By Fred H. Lawson
Four decades ago, a prominent scholar of English literature published a wide-ranging critique of the notion that religion constitutes the wellspring of politics in the countries of the Middle East and North Africa. The book, entitled Orientalism (1978), reconfigured academic research across nearly all disciplines and almost every region of the world, and enshrined as sacrosanct the contrary presumption that religion represents little more than a veneer that overlays the struggles for power, prestige, and wealth that actually propel events and trends in all societies and cultures. At the same time, significant episodes of world history that had previously been explained largely in religious terms—most notably the series of Crusades that pitted European expeditionary forces against a succession of Muslim dynasties—had started to be reinterpreted as strategic and commercial enterprises. The conjunction of these two analytical trends led several generations of historians, political scientists, sociologists, and others to play down or dismiss religion as the primary determinant of wars, revolutions, and military alliances.
Now the pendulum has swung back, and studies that claim to be revisionist assert that previously ignored religious factors lie behind a wide range of internal and international disputes, not only in the past but also in the present. Sweeping generalizations that connect centuries-old doctrinal schisms to subsequent armed conflicts, which would have been rejected out of hand a decade ago, have once again become acceptable. More tellingly, broad statements about Islam that leave no room for nuances of interpretation or practice among local communities of Muslims or from one era of Islamic history to another have reappeared in print, sometimes under the auspices of reputable university presses. Into this shifting intellectual milieu comes Arnaud Blin’s ambitious survey of the history of war and religion in a Mediterranean-centered arena that extends from Iran to Sweden to Spain and runs from the second century BCE to the seventeenth century CE.
How interstate conflict and religion have interacted across this broad sweep of space and time can be framed in at least three very different ways. First, Blin points out that religion’s “role in fueling or fostering war has largely been dictated by historical circumstances, rather than by an inherent propensity on the part of religious leaders or believers to generate violence.” Alternatively, “from a global perspective, religions taken as a whole have in many instances had little or no impact on the decisions that were made to go to war or on how it was waged.” Third, it is possible that “religion has been at the root of a conflict or its principal driver, as will be amply demonstrated in this volume.” Rather than keeping these three lines of argument separate, the book switches back and forth among them. At least it does so for the northern shore of the Mediterranean, that is, the Christian side. On the opposing littoral, readers are warned that “Islam was committed to violence almost from the very beginning, and violence has remained a part of its makeup, including its message.” Most scholars would probably stop reading at this point, mid-way through the introduction.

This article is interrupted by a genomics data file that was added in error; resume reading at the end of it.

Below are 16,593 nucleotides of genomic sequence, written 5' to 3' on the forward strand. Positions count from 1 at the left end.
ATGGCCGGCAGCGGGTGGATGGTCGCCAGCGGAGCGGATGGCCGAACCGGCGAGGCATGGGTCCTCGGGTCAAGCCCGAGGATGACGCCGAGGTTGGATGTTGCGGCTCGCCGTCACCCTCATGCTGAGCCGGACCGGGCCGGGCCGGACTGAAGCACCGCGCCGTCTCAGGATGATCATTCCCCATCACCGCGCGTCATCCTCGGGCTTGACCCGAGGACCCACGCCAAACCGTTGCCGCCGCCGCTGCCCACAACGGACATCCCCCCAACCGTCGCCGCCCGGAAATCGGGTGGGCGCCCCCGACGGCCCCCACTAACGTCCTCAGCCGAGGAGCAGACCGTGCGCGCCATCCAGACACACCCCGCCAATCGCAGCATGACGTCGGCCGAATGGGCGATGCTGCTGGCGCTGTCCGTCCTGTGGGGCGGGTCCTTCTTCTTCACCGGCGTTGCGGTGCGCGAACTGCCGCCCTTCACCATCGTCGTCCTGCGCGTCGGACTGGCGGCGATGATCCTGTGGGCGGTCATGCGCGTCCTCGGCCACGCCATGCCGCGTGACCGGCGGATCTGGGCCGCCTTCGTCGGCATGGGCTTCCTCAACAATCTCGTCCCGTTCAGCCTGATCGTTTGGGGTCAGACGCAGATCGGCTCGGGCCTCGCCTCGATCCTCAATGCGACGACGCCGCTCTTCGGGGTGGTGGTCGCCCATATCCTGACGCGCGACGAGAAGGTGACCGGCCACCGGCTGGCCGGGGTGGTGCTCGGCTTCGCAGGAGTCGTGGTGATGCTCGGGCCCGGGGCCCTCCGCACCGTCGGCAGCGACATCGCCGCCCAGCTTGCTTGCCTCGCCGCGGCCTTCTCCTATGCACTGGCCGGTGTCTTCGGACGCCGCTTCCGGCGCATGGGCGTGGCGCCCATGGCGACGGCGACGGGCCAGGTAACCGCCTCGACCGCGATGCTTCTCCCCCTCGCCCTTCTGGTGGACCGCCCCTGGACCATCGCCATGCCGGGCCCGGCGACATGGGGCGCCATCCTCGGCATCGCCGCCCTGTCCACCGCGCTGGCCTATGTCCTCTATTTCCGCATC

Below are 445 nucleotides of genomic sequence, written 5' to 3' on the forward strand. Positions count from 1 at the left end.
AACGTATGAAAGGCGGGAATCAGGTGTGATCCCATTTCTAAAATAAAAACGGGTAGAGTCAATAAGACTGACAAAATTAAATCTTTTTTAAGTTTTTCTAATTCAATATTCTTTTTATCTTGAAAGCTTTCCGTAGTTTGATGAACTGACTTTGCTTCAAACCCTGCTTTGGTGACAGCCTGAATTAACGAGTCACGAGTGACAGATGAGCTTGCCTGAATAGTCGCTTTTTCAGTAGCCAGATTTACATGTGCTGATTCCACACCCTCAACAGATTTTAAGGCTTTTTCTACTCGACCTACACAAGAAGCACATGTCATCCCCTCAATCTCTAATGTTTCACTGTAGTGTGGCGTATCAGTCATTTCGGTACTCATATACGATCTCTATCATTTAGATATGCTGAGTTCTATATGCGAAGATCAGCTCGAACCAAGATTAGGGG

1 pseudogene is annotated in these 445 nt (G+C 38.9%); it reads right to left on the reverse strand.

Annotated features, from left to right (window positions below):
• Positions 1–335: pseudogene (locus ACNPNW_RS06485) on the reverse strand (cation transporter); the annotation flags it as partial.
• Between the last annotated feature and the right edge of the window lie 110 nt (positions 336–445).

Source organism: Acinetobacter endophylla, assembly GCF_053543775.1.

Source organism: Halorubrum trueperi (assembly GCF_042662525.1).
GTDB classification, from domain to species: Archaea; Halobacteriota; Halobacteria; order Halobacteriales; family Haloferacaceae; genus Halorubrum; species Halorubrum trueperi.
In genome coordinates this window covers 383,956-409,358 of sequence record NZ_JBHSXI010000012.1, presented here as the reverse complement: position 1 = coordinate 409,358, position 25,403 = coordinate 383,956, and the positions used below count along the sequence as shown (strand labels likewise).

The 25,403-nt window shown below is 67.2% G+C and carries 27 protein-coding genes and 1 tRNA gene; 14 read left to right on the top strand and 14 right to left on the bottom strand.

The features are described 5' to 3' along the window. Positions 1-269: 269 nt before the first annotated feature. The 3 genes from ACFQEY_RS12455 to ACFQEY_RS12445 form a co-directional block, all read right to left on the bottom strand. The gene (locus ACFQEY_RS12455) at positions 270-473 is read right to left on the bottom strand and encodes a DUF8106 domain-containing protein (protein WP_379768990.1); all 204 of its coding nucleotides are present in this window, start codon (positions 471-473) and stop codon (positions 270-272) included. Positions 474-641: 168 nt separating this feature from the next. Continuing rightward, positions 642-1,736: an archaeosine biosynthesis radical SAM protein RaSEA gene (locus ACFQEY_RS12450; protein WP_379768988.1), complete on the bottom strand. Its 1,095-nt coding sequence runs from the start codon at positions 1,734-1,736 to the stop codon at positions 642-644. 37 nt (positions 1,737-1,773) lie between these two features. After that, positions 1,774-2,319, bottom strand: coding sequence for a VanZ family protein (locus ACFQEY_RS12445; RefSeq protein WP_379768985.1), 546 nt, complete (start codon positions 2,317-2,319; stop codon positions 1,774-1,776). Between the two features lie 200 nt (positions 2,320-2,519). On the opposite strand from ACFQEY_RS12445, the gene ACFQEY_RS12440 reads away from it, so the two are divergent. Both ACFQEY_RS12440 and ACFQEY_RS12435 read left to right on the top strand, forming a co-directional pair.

It would be a mistake to do so, however, and for three reasons. In the first place, Blin offers capsule descriptions of a whole variety of principalities, movements, and personalities that tend to get overlooked by what E. P. Thompson would call “the enormous condescension of posterity.” Just bringing these lost actors to mind opens the door for readers to consider pursuing new subjects of inquiry. In this sense, the book resembles Norman Davies’ remarkable Vanished Kingdoms (2012). Second, War and Religion provides a concise statement, or perhaps better a restatement, of the perspective on cross-Mediterranean relations that had been conventional prior to Orientalism and threatens to become commonplace again in the post-Iranian revolution, post-September 11, 2001, post-Islamic State era. Critics of that persistent orthodoxy would do well to be reminded how much work still needs to be done in order to revise or displace it.
Furthermore, engaging systematically with the divergent analytical hypotheses advanced by War and Religion, without privileging Blin’s preferred option that “in essence, religion was, during this period, the major driver of the wars that took place in Europe and in the greater Middle East,” can advance our understanding of precisely when and where wars emerge out of material circumstances but take on a religious coloring, when and where religion has no bearing on warfare, and when and where religion is the predominant cause of war. Carrying out this exercise will demand that what Blin calls “the Muslim world” be disaggregated in place and time, and be treated as a dynamic component of the disparate political and social orders have commanded at least half of the Mediterranean basin over the past two millennia.
Fred H. Lawson (ΦBK, Indiana University) is Professor of Government Emeritus of Mills College, and sometime Visiting Fellow of St. Antony’s College, Oxford.